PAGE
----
Yesterday was a big day. It was the debut of my freelance horn section, The Anti-Matterhorns. And we played two awesome gigs.
Now, before you start asking too many questions, yes, I play trombone in this group. That's the horn I started playing on in the 4th grade, when my dad convinced me not to become a drummer and to pick up trombone instead. (Thanks, dad.)
Believe it or not, this group is about 7 years in the making. Back in 2010, I lived in Rhode Island as an AmeriCorps VISTA volunteer, and I often talked about playing music with my two roommates who were in bands. It never happened while we were there, probably because we hated each other. (Things got better when we moved out of our tiny house and got to choose when to see one another.)
For Matt's 30th birthday, he wanted to have a big blow-out show. And how do you make a rock band seem even cooler? Add horns, of course.
I gathered up two players from Funkrust — Andrew on trumpet and Melissa on bari sax — and we joined the Matt DeMello Band for a show back in January. But we didn't have a name.
Long story short, Matt invited us back for a show at The Bitter End, and I knew we needed a tack-on name — if only to force Matt to say it. I got stuck on "The Midcentury Modern Horns" and "The Twice Fantastic Horns" for a little while, until a friend suggested The Anti-Matterhorns. I loved the double pun, and when I pitched it to the group, it's the only one anyone reacted to. The name was ours.
So, it was finally time for the show at the Bitter End. It went well! At the end of the first song (an uptempo DeMello original called "Don't Mind If I Do" which they haven't recorded yet), Matt introduced us as The Anti-Matterhorns, and people cheered. I know that's what people do at shows, but it's always exciting.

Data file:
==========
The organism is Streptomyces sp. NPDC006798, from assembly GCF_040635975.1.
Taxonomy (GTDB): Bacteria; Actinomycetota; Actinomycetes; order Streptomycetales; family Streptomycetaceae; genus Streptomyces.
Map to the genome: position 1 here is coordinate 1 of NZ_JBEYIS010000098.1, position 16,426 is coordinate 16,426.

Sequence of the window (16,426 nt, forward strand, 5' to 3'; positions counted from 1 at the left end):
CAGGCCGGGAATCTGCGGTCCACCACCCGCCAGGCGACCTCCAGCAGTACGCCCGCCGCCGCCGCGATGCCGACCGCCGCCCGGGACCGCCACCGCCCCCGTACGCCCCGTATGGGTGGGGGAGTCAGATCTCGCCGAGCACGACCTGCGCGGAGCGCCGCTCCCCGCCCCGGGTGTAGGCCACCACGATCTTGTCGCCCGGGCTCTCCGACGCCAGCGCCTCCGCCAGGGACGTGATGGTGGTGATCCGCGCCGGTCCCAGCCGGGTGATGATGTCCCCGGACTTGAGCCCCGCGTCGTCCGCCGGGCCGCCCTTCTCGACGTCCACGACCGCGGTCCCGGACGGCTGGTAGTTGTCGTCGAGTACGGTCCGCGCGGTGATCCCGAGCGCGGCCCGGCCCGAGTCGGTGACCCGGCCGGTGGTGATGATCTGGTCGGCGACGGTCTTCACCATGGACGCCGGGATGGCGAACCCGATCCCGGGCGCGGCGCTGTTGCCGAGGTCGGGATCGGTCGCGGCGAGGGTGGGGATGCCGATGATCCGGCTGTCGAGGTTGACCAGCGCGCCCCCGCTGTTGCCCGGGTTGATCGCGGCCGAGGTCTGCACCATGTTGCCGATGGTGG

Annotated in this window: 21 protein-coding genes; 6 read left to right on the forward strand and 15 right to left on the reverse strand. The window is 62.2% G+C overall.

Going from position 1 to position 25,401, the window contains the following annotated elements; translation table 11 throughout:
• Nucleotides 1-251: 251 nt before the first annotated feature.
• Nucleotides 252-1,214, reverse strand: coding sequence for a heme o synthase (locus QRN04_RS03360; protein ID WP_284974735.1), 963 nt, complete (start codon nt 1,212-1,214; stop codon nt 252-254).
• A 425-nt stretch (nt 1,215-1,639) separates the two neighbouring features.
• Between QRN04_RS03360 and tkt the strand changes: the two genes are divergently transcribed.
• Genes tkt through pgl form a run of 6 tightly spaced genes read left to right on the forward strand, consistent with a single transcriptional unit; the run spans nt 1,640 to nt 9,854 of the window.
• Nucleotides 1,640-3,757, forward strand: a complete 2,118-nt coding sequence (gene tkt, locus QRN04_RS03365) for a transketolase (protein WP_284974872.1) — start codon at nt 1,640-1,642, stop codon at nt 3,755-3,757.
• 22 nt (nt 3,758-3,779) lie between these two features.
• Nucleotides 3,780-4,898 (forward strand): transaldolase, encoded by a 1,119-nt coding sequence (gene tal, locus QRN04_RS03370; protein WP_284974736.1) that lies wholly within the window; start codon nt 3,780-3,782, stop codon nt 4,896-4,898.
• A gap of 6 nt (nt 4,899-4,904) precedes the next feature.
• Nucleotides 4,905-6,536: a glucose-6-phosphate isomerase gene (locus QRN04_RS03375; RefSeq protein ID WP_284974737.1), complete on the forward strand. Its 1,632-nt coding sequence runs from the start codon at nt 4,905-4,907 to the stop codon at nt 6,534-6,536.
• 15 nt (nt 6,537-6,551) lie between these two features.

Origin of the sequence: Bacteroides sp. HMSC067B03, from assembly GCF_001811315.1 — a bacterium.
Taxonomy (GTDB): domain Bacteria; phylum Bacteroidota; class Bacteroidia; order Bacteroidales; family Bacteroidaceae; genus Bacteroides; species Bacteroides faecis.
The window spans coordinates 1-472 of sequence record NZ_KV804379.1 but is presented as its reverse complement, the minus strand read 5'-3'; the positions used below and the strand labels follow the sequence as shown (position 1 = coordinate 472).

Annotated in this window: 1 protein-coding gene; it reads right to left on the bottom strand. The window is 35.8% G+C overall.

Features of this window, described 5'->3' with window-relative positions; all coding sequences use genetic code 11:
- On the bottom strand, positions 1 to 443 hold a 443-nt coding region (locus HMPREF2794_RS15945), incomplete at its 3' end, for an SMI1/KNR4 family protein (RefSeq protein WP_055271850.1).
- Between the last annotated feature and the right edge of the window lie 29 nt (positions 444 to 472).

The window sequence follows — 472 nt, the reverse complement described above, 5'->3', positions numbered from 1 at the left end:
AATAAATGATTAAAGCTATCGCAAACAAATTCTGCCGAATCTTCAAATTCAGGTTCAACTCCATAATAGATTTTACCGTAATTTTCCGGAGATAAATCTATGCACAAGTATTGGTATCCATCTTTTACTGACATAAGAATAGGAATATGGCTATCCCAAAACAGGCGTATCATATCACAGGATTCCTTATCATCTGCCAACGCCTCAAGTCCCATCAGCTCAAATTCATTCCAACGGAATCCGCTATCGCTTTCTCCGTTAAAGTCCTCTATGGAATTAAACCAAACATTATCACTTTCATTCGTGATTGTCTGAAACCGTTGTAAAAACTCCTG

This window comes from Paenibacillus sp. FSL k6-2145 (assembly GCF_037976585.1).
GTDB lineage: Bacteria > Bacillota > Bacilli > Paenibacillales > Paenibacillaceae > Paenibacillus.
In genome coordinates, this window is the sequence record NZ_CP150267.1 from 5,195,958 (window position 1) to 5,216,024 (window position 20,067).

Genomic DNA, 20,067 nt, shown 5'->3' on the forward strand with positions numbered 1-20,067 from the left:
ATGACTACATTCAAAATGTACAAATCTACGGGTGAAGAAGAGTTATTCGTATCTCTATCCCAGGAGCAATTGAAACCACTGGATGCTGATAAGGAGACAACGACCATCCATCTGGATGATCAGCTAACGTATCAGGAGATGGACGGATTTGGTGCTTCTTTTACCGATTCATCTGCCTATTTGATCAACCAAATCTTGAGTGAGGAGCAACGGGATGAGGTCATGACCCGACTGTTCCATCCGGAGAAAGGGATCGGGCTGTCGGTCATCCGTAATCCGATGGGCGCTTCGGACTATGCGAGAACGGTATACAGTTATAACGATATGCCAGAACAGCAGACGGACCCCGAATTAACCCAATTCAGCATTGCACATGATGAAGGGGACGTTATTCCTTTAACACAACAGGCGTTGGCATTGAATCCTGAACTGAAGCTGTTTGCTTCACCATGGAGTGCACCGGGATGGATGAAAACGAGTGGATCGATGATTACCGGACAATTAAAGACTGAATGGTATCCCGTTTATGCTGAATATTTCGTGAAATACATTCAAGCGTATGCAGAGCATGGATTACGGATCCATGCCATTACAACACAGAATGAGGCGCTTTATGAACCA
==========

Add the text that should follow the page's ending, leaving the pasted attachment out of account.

We finished the set and headed over to Brooklyn for performance #2. This one was slated to start pretty late, so Melissa, who had to lead a high school marching band this morning, bailed to get some rest. We replaced her with another bari player, Ben — another high school band director, who luckily didn't have to be up at an ungodly hour. We did sound check at the venue at 9pm, and went to a nearby bar to wait for our call.
This gig was a Future Old School dance party, an old-school hip-hop DJ party at Friends and Lovers in Crown Heights. Our scheduled hit time was 2am, which was tough. But we were taking the stage right after DJ Maseo, one of the founding members of De La Soul, so we were determined to make it.
We headed over to the venue at about 1:15 to make sure we got there on time — and Maseo was just getting started. It wasn't until 2:40 that we finally got the signal. We'd be on at the end of the next song.
As the song ended, the lights went out. We were standing at the back of the dance floor, and nobody had noticed us as we walked in. We let the silence and darkness linger for a moment before launching into an instrumental version of Kanye's "All of the Lights," which we played as we marched to the stage.
When we got to the stage, the DJ launched into his set. We played along — Ben would hear the key and shout it out, and we'd all improvise over the track. If someone played something cool, we'd all repeat it for a while. If the tune had a distinctive melodic line, we'd play with that. But it was mostly freestyle, and people seemed to love it.
We were only supposed to play for a few minutes, but every DJ who came on after asked us to stay on for a little while longer. We wound up playing until the party wound down at 4am.
Best part of the night? As DJ Maseo walked off stage, he pulled Ben aside and said to him, "You guys are dope. I wish you had been playing for me!"
It was maybe the most fun I've had playing music in a really long time. Can't wait for more excitement with the Anti-Matterhorns!